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Efficient Design and Analysis of Airborne Radomes
Radar technology has become more and more important for the civil market. The widespread use of automotive radar modules, for example, is a testimony to this. There are numerous applications where radar is an interesting solution. The most prominent feature of radar is robustness against weather and light conditions. Distance is measured directly without the difficulties associated with optical systems. By adding multi-channel capabilities, it is possible to detect the angle of a target. Modern radar thus enables the user to obtain a real-time 2D scan of the vicinity.
Such a system may be used in various industrial processes, but also opens the way to novel applications: In security systems, it is possible to extend the typical motion detector with the capability to tell where an intruder is. Hence, one is able to build smarter automated solutions, where an image of the intruder is directly presented to the alerted personnel. IMST has developed a special signal-processing firmware for detecting human beings that supplies the exact position of the intruder to the user. First field tests show accuracies as good as 30 cm in a 50 m distance for an 80 degree surveillance sector using a single module.
Unmanned aerial vehicles (UAV) for civil applications, as shown in Figure 1, are an emerging field for microwave technology. These systems have an inherent need for collision protection and radar is the perfect solution for this challenge. The IMST radar is very light (only 42 grams without housing). This is ideal for a direct integration into the UAV and four modules are sufficient to realize a full 360 degree protection. Besides collision protection, it is also possible to link the radar directly to the flight control. In such a configuration, a closed-loop control of the distance to a target is achieved, e.g., holding a target within the camera focus. IMST provides these control boards, as well as 5.8 GHz WiFi connections for in-flight supervision of the radar raw data.
The basis for these solutions is a flexible and configurable hardware. On the RF side, the system features bandwidths of up to 2 GHz and an adjustable EIRP of 15 to 30 dBm, full IQ demodulation and a PLL stabilized signal generation. The antenna features large opening angles in azimuth of 80 degrees and supports angle detection in this plane of view. In elevation, a smaller beam width of 24 degrees is used.
The heart of the system is a digital signal controller. Here, various RF waveforms may be generated. Typical waveforms range from saw-tooth ramps (up and up-down ramps) to FSK/Doppler signals – whatever suits the application best. The system digitalizes the IQ signals and performs a frequency (distance) analysis. Depending on the user’s choice, this raw data is transmitted to a host or is further processed within the controller. IMST’s standard module features tracking algorithms with numerous configuration options. In this case, a target list is transferred to the host. For the host connection, an SPI interface is available. The user has full control over all options and complete access to the radar data, making it a unique choice on the market.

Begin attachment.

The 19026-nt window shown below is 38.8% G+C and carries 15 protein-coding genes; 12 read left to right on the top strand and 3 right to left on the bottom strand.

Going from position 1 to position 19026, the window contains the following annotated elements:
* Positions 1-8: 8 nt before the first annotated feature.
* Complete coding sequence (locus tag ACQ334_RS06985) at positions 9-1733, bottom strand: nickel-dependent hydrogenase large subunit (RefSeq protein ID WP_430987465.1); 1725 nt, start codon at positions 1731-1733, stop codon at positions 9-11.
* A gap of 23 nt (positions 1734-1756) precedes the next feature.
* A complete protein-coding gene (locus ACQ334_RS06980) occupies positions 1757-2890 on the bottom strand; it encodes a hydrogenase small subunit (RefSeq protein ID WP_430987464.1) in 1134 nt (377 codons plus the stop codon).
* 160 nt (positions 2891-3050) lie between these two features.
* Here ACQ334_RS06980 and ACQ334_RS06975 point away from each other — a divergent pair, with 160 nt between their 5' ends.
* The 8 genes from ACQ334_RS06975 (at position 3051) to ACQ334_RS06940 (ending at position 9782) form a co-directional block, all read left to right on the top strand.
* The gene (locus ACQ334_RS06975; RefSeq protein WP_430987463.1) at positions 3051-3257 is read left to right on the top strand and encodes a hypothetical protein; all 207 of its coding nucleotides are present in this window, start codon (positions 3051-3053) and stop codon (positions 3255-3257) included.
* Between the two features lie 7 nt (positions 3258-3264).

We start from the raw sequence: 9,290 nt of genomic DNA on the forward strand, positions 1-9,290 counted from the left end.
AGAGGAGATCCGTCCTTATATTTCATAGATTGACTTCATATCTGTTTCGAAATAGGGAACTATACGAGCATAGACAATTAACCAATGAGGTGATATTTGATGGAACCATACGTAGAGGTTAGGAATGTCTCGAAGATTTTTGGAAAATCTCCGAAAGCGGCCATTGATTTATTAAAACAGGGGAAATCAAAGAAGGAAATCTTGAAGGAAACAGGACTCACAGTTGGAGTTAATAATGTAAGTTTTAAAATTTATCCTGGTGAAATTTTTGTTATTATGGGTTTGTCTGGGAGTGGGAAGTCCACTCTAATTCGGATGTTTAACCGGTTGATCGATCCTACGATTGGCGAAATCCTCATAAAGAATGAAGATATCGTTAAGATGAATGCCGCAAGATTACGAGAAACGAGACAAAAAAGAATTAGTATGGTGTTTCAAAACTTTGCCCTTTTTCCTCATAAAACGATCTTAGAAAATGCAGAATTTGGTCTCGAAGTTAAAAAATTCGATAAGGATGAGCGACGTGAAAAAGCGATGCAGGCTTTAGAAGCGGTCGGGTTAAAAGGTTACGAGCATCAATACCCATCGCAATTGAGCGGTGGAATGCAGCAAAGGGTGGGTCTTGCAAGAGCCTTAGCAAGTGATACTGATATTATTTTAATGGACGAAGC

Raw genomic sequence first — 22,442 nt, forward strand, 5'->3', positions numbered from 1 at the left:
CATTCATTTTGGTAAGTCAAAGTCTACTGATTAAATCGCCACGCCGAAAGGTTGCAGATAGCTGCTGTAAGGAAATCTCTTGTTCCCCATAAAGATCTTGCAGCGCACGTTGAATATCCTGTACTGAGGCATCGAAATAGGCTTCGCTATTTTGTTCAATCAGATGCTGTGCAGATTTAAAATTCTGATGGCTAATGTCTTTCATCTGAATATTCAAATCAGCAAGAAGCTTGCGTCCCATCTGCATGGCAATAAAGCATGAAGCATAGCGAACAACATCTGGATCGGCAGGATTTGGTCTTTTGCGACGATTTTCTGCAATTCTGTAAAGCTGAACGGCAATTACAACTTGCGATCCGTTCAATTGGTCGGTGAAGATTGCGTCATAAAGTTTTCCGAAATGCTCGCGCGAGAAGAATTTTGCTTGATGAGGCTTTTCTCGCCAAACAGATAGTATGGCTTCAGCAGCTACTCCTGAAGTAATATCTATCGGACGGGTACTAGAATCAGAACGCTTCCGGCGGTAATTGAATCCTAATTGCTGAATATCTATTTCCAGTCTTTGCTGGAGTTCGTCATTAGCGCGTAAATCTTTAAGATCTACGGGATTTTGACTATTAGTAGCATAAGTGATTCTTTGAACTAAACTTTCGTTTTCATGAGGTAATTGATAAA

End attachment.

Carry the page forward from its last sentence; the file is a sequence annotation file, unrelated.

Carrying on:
For an easy entry into the world of radar, IMST provides a radar developer kit including versatile PC software. The kit comes with an SPI-to-USB adapter to enable plug-and-play operation of the radar. The user may experiment with bandwidth and ramp duration settings as well as several options concerning signal processing. The most important feature is a live view of the radar data (see Figures 2 and 3). Here, time-domain samples or processed frequency data with magnitude/phase information can be plotted. In addition, the data may be exported to .csv style files for offline processing. Tracking algorithms can be configured and their results visualized giving the user the opportunity to optimize the settings for his or her specific application. The package comes with example codes helping you to realize your own connectivity. The IMST radar developer kit is the first solution on the market that provides such an easy approach to radar solutions.
A standalone version of this radar is also available (see Figure 4). This version features a housing for operating the radar outdoors, without the need to integrate it in a host system. The system comes with CE approval and operates within the ISM band so it may be used without special license.
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